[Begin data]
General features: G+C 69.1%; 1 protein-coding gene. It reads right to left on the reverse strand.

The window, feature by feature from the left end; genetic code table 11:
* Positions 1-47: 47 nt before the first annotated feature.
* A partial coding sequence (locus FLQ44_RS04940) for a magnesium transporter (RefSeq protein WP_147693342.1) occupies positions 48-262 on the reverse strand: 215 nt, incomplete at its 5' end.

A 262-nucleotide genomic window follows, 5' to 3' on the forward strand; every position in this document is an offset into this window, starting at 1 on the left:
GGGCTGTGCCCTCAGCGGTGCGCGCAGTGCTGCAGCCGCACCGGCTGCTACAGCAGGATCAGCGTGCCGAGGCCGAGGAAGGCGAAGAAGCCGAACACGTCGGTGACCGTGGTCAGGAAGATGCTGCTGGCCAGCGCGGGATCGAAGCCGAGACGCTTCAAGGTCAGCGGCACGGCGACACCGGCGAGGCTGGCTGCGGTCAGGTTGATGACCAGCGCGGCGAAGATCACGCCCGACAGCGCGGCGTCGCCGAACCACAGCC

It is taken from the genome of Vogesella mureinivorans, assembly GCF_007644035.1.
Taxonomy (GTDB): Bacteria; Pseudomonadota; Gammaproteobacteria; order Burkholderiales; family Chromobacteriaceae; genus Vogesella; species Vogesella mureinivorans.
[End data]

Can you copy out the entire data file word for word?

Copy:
General features: G+C 69.1%; 1 protein-coding gene. It reads right to left on the reverse strand.

The window, feature by feature from the left end; genetic code table 11:
* Positions 1-47: 47 nt before the first annotated feature.
* A partial coding sequence (locus FLQ44_RS04940) for a magnesium transporter (RefSeq protein WP_147693342.1) occupies positions 48-262 on the reverse strand: 215 nt, incomplete at its 5' end.

A 262-nucleotide genomic window follows, 5' to 3' on the forward strand; every position in this document is an offset into this window, starting at 1 on the left:
GGGCTGTGCCCTCAGCGGTGCGCGCAGTGCTGCAGCCGCACCGGCTGCTACAGCAGGATCAGCGTGCCGAGGCCGAGGAAGGCGAAGAAGCCGAACACGTCGGTGACCGTGGTCAGGAAGATGCTGCTGGCCAGCGCGGGATCGAAGCCGAGACGCTTCAAGGTCAGCGGCACGGCGACACCGGCGAGGCTGGCTGCGGTCAGGTTGATGACCAGCGCGGCGAAGATCACGCCCGACAGCGCGGCGTCGCCGAACCACAGCC

It is taken from the genome of Vogesella mureinivorans, assembly GCF_007644035.1.
Taxonomy (GTDB): Bacteria; Pseudomonadota; Gammaproteobacteria; order Burkholderiales; family Chromobacteriaceae; genus Vogesella; species Vogesella mureinivorans.